Support Change

When I’m in a transitional period of life, I can get inpatient.  I’m going from one thing to another and I want to be on the other side of the change already.  Not in a few months, but right now.  I want to get to the results but not experience all of the growth that it takes to get there.  In other words, I don’t always want to work for the goal. Instead, like so many of you, I sometimes want that ‘quick fix’ that will help me achieve the changes that I seek.

Have you ever been that way?  You know that change is coming to a part of your life or perhaps it’s already happening & you just wish you could fast forward to the final results.  In the past, that was my normal way of operating and I’m sure that for many of you this is a familiar way to act. In fact, it’s pretty common.

After a lot of yoga therapy, both given and received, I’ve learned to enjoy all the little shifts that happen as I morph and grow through a change.  I’ve learned to expect ups and downs on the path to change.  I’ve also learned that lasting change is usually a process that takes time.  It won’t be done overnight.

So, what am I doing differently? I support change so that I can heal as I move through it instead of allowing the change to frustrate and irritate me.

Change takes time

Have you ever tried to form a new habit?  It’s not always easy, is it?

Here’s a common scenario…

You decide that you want to be healthier so you’re going to spend 20 minutes a day exercising.  The problem is that there is a part of you that is comfortable right where you are. That part already knows what to expect and is afraid of change. So, you find excuse after excuse to skip exercising more days than is good for you. 

Sadly, your mind and body aren’t always eager to participate so they will throw up roadblocks to stop the new habit from forming.  This process of forming a new habit is you trying to make a change in your life.  You can’t get to the other side of a newly formed habit without those daily challenges that will try to stop you from forming that habit.  Rather, you have to confront each daily challenge and make the decision to do the new thing in order to make it a habit.  If exercise is your goal, then every day you have to make the decision that exercise is more important to you than the excuse that you will come up with to not do it.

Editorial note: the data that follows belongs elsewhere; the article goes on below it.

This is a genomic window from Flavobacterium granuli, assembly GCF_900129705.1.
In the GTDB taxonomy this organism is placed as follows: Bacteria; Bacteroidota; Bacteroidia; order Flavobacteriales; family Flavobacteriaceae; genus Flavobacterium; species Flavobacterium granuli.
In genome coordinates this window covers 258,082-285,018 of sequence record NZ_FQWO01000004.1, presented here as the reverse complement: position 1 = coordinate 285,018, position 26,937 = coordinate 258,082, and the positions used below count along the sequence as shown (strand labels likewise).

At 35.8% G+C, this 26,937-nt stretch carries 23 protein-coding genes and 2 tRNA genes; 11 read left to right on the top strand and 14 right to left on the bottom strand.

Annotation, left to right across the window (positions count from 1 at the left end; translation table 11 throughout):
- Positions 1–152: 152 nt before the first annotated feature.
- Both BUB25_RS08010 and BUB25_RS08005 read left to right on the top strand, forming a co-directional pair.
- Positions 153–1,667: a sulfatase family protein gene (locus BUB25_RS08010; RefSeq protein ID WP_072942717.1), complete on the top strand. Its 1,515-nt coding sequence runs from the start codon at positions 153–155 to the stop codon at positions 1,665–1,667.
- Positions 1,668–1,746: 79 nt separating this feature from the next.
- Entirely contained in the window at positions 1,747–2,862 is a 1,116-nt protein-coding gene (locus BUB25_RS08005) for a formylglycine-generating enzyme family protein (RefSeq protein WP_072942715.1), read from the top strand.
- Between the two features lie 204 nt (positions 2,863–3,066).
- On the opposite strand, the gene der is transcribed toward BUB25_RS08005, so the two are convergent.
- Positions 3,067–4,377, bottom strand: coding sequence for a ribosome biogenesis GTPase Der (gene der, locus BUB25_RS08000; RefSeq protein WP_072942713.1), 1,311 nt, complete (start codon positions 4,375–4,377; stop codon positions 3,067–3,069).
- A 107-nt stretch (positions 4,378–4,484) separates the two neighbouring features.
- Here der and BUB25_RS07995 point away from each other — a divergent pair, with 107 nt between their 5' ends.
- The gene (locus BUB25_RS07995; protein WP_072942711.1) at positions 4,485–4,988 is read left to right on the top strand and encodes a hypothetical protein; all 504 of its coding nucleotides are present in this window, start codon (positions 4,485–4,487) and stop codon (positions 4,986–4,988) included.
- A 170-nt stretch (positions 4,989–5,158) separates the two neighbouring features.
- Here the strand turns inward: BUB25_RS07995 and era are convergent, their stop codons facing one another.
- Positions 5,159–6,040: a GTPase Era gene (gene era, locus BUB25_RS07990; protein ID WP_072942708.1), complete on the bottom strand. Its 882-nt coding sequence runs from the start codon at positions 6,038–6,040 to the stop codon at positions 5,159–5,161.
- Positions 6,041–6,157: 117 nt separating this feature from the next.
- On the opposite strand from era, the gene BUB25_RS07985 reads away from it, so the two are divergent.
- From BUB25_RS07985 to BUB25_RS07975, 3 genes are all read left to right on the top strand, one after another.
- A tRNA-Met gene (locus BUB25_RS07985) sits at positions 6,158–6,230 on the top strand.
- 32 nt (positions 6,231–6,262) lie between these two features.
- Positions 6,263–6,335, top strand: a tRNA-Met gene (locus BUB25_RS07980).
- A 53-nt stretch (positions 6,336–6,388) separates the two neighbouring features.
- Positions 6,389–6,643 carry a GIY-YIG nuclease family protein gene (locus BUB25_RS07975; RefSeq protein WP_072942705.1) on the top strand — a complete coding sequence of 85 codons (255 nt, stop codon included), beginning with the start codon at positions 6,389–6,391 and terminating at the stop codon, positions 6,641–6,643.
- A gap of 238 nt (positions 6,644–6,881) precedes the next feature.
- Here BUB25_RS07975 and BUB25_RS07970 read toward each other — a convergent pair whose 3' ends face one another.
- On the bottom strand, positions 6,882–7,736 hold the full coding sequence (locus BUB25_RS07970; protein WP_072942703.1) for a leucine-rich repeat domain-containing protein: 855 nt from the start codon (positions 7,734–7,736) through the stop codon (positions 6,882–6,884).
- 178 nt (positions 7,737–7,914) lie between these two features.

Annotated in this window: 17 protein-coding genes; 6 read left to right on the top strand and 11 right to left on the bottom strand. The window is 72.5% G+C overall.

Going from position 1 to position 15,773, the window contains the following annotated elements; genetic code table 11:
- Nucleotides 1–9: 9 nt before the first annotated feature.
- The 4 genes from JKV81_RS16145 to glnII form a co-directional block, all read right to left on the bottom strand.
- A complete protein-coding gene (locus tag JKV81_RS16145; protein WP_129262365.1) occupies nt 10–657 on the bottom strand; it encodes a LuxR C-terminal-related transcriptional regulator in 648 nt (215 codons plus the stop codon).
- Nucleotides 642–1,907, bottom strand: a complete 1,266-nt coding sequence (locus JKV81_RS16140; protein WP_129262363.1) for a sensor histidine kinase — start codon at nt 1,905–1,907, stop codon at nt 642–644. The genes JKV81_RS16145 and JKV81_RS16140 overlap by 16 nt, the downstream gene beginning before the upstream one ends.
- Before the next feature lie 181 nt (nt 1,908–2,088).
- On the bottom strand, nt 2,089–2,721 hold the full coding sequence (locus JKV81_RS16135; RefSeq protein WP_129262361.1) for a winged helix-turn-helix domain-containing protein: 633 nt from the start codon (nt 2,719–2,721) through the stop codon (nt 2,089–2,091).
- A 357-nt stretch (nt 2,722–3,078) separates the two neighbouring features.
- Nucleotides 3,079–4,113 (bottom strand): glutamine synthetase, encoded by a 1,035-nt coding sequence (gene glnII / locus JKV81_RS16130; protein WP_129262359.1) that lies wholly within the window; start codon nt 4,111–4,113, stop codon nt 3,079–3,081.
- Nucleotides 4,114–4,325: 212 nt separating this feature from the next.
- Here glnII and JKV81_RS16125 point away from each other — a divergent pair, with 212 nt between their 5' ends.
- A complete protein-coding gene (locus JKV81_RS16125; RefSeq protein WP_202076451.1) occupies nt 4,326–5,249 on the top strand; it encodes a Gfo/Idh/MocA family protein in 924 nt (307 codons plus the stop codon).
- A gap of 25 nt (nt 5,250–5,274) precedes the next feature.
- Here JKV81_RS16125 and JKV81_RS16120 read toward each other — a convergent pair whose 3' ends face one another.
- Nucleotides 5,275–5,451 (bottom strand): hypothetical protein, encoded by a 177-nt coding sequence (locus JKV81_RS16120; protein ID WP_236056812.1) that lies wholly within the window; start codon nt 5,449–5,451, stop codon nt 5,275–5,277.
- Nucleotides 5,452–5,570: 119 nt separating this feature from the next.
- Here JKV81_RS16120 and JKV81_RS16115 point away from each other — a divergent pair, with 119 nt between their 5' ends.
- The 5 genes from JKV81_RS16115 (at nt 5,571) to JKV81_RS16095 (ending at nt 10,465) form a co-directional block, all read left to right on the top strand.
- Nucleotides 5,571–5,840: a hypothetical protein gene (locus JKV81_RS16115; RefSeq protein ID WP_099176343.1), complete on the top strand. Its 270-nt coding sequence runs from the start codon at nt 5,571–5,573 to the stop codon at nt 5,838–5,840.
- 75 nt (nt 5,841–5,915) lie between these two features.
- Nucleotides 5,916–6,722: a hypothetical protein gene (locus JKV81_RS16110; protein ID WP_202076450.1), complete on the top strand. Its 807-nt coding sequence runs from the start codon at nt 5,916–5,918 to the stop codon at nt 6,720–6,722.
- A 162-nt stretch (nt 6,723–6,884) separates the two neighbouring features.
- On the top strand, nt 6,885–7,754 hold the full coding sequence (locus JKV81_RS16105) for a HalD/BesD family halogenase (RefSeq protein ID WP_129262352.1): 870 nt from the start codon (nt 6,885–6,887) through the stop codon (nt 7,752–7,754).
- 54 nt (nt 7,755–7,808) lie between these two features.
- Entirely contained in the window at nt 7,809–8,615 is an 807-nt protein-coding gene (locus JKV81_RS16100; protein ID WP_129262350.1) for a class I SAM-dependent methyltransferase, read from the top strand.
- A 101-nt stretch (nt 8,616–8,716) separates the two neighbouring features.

Support change if you want it to really happen.

When you’re trying to heal and resolve past trauma, you’re trying to create a change in your life  Your life has altered or changed and now you find that you need to change yourself as well.  When healing from past trauma, it can be confusing to navigate the journey.  You don’t know all of the new habits and rules of this new post-trauma period of life.  You also don’t know who you’ll be in this new period until you’ve spent some time in this stage of life.

Like me, you can’t skip to the other side of changing yourself or your habits.  You have to experience each and every day during this time of healing.  There will be days when you get things to go as you like and days where nothing works out.  You have to experience both to figure out how to act and be now versus how you used to be.

What helps this process is having support as you go through this shift.  When you support change, you don’t have to go through it all alone.

What does that support look like?

Well, it can look different for each of you. The key is to reach out to other people who have the tools to help you heal from your trauma. You might have a talk therapist, a yoga therapist, a trusted friend, a support group or even a doctor who can help you on your journey. Whoever it is, know that you don’t have to go through the healing process all on your own.

Instead, when you share the healing journey with someone, then you share your burden. You allow others to give you the tools that you need to process and resolve your trauma. You also allow others to help you stay accountable to continuing the process until you’ve healed. It’s accountability that keeps you moving forward even when it’s hard or difficult.

Heal from the inside out

Not all types of therapy are the same. Yoga therapy helps you to heal your trauma from the perspective of your body instead of your mind. This means that when I work with my clients, we take the time to notice all that the body is feeling and experiencing. That can be unusual, unexpected and even difficult at times. After all, in order to cope with the trauma for awhile, you most likely ignore the trauma and pushed it down even deeper into your body. If you’re ready to resolve the trauma, then you have to change this pattern.

Allowing your body to be heard, will help your body’s tissues to resolve the leftover residue of the trauma. In doing so, you start to heal from the inside out. You support change and move forward from the trauma at a cellular level. Your body will begin to act and react differently than in the past.

If you’re ready to resolve your trauma, than reach out to someone who can support the process. If you’re not sure who that could be, then schedule a free chat with me. Even if yoga therapy isn’t a good fit for you, I can help you figure out what you do want to try.

And remember, it’s never too late to live healthier or happier!

Becky is a Yoga Therapist & has been teaching yoga since 2006. She loves to match people with a yoga practice that helps them to feel better every day & believes that there is a yoga practice for everyone. Click here to sign up for her mailing list & get all of the important news & tips first!


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